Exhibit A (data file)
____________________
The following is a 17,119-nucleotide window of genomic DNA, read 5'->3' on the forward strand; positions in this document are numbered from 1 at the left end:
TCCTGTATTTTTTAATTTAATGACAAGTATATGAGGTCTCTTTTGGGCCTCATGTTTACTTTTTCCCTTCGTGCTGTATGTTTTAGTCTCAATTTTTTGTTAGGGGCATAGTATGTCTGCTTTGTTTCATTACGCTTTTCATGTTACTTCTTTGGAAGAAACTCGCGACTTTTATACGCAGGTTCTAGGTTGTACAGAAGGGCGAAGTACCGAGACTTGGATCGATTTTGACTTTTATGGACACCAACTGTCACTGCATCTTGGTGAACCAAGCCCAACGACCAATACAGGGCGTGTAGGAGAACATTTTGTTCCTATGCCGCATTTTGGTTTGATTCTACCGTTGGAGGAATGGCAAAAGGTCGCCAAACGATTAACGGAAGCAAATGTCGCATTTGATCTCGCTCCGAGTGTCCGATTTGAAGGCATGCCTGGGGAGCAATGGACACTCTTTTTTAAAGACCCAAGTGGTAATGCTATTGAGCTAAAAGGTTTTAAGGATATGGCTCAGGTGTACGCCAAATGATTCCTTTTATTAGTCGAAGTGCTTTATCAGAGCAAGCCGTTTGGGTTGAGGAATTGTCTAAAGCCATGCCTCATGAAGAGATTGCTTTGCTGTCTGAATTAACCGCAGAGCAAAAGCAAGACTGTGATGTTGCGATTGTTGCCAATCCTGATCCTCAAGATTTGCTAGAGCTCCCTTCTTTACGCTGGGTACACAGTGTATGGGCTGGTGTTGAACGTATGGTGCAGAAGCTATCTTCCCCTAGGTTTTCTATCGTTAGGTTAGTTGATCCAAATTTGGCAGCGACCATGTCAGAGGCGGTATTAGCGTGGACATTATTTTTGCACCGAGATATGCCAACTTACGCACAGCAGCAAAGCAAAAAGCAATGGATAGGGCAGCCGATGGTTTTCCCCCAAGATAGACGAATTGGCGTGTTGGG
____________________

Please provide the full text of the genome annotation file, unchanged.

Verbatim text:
The following is a 17,119-nucleotide window of genomic DNA, read 5'->3' on the forward strand; positions in this document are numbered from 1 at the left end:
TCCTGTATTTTTTAATTTAATGACAAGTATATGAGGTCTCTTTTGGGCCTCATGTTTACTTTTTCCCTTCGTGCTGTATGTTTTAGTCTCAATTTTTTGTTAGGGGCATAGTATGTCTGCTTTGTTTCATTACGCTTTTCATGTTACTTCTTTGGAAGAAACTCGCGACTTTTATACGCAGGTTCTAGGTTGTACAGAAGGGCGAAGTACCGAGACTTGGATCGATTTTGACTTTTATGGACACCAACTGTCACTGCATCTTGGTGAACCAAGCCCAACGACCAATACAGGGCGTGTAGGAGAACATTTTGTTCCTATGCCGCATTTTGGTTTGATTCTACCGTTGGAGGAATGGCAAAAGGTCGCCAAACGATTAACGGAAGCAAATGTCGCATTTGATCTCGCTCCGAGTGTCCGATTTGAAGGCATGCCTGGGGAGCAATGGACACTCTTTTTTAAAGACCCAAGTGGTAATGCTATTGAGCTAAAAGGTTTTAAGGATATGGCTCAGGTGTACGCCAAATGATTCCTTTTATTAGTCGAAGTGCTTTATCAGAGCAAGCCGTTTGGGTTGAGGAATTGTCTAAAGCCATGCCTCATGAAGAGATTGCTTTGCTGTCTGAATTAACCGCAGAGCAAAAGCAAGACTGTGATGTTGCGATTGTTGCCAATCCTGATCCTCAAGATTTGCTAGAGCTCCCTTCTTTACGCTGGGTACACAGTGTATGGGCTGGTGTTGAACGTATGGTGCAGAAGCTATCTTCCCCTAGGTTTTCTATCGTTAGGTTAGTTGATCCAAATTTGGCAGCGACCATGTCAGAGGCGGTATTAGCGTGGACATTATTTTTGCACCGAGATATGCCAACTTACGCACAGCAGCAAAGCAAAAAGCAATGGATAGGGCAGCCGATGGTTTTCCCCCAAGATAGACGAATTGGCGTGTTGGG